Wednesday, 25 November 2015

Begin the Beguine

The title has very little to do with what follows, other than the word "begin", but what the hell. Here's some beautiful music for you. Thank you, Ella.

An average game for our group these days lasts about 10-12 sessions, sometimes a little more or a little less, not including initial game creation steps or meetings to "check in" or re-set somewhere in the middle. Since our group meets bi-weekly, that means an average game runs about 5-6 months. If you really want to get technical, with an average session length of 3-4 hours, that's an average of between 30-40 hours of play. Nothing like the marathon games we played when I was in university, with sessions that could go 6 or 8 hours, or occasionally all night, and campaign lengths that stretched over multiple years.

Still, 30-40 hours is a respectable length of time for a game, easily as much as most "premium" video games these days include in their main storylines. If you're playing games hard, like we often do, this is more than enough time to fully explore the characters and put them through the ringer right and proper.

It also means that, on an average of twice a year, the group is resetting for a new game. That's where I am right now: reading different games, toying with story ideas, weighing them against my personal skills and ambitions, and wondering what will mesh best with the other players.

There's a lot of pressure on a GM bringing a new game to the table. If you've just had a long, good game experience (like our run of APOCALYPSE WORLD), you feel like you have to live up to the high bar the previous game set. You're asking yourself how you can push yourself a little further, pick up on some fruitful ideas or unexplored moments, and at the same time distinguish yourself with something different and fresh.

There are a few ways to go about this, some of them broad and some of them very specific. Finding the one that's most useful or interesting for you is the trick.

Genre. Although HTHD games sometimes wander into the nebulous world of what you might call modern/literary drama (or perhaps, American freeform LARP territory), with realistic characters in realistic situations, it's very common at our table for games to incorporate "genre" fiction like fantasy or science fiction in some way. Sure, we tell those stories with a focus on characters and drama, but genre fiction can give them an extra spicy goodness. Most of those genres feel familiar and appropriate at the gaming table, and let's face it, a lot of gamers are also fans of disreputable stories that include dragons and robots.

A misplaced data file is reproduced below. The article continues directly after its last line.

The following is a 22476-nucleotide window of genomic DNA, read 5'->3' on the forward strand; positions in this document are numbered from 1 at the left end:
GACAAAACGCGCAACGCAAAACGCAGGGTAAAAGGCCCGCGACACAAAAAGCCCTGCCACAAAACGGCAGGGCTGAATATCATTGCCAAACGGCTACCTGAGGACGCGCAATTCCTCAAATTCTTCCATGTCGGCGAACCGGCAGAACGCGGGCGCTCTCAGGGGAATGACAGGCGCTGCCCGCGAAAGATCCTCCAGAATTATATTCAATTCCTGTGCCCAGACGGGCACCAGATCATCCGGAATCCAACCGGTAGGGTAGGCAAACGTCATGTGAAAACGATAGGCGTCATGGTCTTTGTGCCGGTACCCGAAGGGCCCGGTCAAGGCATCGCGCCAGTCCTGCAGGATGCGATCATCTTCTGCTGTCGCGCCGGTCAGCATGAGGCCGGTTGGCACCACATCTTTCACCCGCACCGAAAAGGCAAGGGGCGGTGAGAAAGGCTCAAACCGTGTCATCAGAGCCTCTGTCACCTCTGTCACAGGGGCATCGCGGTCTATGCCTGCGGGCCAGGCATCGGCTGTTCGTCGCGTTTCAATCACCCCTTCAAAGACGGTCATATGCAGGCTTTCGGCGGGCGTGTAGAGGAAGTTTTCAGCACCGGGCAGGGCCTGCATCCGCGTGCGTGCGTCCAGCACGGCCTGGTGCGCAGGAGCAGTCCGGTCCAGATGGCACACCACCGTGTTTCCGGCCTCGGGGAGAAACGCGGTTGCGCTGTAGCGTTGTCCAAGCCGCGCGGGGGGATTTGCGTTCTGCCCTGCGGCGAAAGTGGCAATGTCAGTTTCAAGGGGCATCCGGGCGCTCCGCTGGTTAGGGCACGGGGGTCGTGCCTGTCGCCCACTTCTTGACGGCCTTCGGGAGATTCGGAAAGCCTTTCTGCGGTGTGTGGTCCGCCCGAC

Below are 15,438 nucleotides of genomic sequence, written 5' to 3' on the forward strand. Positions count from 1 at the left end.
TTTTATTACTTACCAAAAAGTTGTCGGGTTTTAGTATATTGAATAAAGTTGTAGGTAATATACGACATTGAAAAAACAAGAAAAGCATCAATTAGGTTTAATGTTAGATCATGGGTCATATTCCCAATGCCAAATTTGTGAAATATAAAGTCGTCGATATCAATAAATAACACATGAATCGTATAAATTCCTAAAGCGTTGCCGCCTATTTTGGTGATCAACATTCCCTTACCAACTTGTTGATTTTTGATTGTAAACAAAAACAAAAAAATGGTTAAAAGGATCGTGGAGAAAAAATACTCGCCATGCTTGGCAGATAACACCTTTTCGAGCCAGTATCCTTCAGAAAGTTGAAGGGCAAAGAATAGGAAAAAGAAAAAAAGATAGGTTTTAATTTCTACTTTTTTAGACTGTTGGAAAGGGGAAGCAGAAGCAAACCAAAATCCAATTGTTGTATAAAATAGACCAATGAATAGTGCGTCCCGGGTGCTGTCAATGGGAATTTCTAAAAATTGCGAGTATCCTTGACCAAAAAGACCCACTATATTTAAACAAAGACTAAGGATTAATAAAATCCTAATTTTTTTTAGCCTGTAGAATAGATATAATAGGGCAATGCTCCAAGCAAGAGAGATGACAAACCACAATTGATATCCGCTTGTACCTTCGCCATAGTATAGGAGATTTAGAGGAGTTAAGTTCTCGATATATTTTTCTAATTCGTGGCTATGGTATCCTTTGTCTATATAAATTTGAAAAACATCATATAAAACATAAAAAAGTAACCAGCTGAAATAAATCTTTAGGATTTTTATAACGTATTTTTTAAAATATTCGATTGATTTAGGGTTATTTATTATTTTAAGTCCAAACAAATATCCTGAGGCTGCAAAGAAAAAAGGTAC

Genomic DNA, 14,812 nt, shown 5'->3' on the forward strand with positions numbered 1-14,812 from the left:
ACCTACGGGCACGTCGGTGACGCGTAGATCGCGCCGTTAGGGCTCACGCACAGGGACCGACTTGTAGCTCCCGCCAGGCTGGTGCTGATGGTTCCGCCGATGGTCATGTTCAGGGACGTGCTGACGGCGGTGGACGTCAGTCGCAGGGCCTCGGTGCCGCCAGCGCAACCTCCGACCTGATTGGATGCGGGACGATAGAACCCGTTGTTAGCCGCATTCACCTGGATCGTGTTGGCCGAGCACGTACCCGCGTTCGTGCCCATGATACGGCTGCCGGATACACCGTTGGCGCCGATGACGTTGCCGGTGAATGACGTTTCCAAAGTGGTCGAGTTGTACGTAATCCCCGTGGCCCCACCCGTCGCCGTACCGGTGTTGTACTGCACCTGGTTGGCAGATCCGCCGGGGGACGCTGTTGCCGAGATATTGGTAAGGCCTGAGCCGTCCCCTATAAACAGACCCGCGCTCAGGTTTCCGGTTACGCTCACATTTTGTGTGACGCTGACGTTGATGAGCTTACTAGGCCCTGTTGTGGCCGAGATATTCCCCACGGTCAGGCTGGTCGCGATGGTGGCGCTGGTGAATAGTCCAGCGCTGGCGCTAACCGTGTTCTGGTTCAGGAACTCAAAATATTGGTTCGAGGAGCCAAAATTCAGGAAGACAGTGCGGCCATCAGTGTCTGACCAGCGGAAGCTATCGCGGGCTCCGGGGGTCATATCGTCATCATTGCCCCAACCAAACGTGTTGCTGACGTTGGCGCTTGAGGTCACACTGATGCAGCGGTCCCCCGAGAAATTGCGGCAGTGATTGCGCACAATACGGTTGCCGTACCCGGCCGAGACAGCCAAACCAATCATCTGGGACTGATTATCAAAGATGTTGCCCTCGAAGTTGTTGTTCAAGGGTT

Another thing that genre can do for you is give the group something to subvert. The familiarity of genre fiction in roleplaying means that you have expectations and tropes to play with, seeing them from different angles, exploring kinds of stories that might not have been easy to tell with a traditional roleplaying game framework. We have had great luck at my table playing games that turned SHADOWRUN and TIANXIA into dramatic pieces, rather than sci-fi/wuxia punch-ups, using the settings for flavour and texture rather than a platform for exploration and action (though we usually have some of that too).

Game System. Sometimes you've got a new game system you're all hot to try out, or something that's been on your shelf for a while that you didn't quite "stick the landing" on the first time out. Playing with different game systems stretches your group's ludic muscles, and it's a great way to add new tricks large and small to your toolbox. Even an old game system that's been in your rotation can freshen up certain skills, or bring them into focus. Playing a game with some crunch after a lighter affair makes people mindful of different things at the table, in exactly the same way that a rules-light game can be freeing after a game that's rules heavy. Either path can lead you to a rut if you don't change it up once in a while, and a comfortable rut is still a rut.

Challenges are good, and often they start with system. This places the onus on the GM to marry the game content with a ruleset that will support it, and often you find partway through that the system isn't doing you any favours. That can be okay, and isn't a deal-breaker if you can re-set effectively, in addition to teaching everyone something about how rules work along the way. As far as storygames go, often they have a very specific focus that is about telling a certain kind of story rather than a multiplicity of different stories (which is what "trad" games are all about). DURANCE isn't going to help you tell your tale of rollicking space pirates or politicking interplanetary diplomats, but boy howdy is it good at telling the story of convicts on a penal colony built on an alien world. If you're interested in telling that kind of highly particular story, storygames can help a lot.

Strangely, I have found that sometimes it's desirable to have a bland rule system that can fade into the background when I'm creating a game that has a strong flavour of its own. The rules aren't going to help you out any, but they're also not going to get underfoot (assuming you know them well enough to run the game effectively).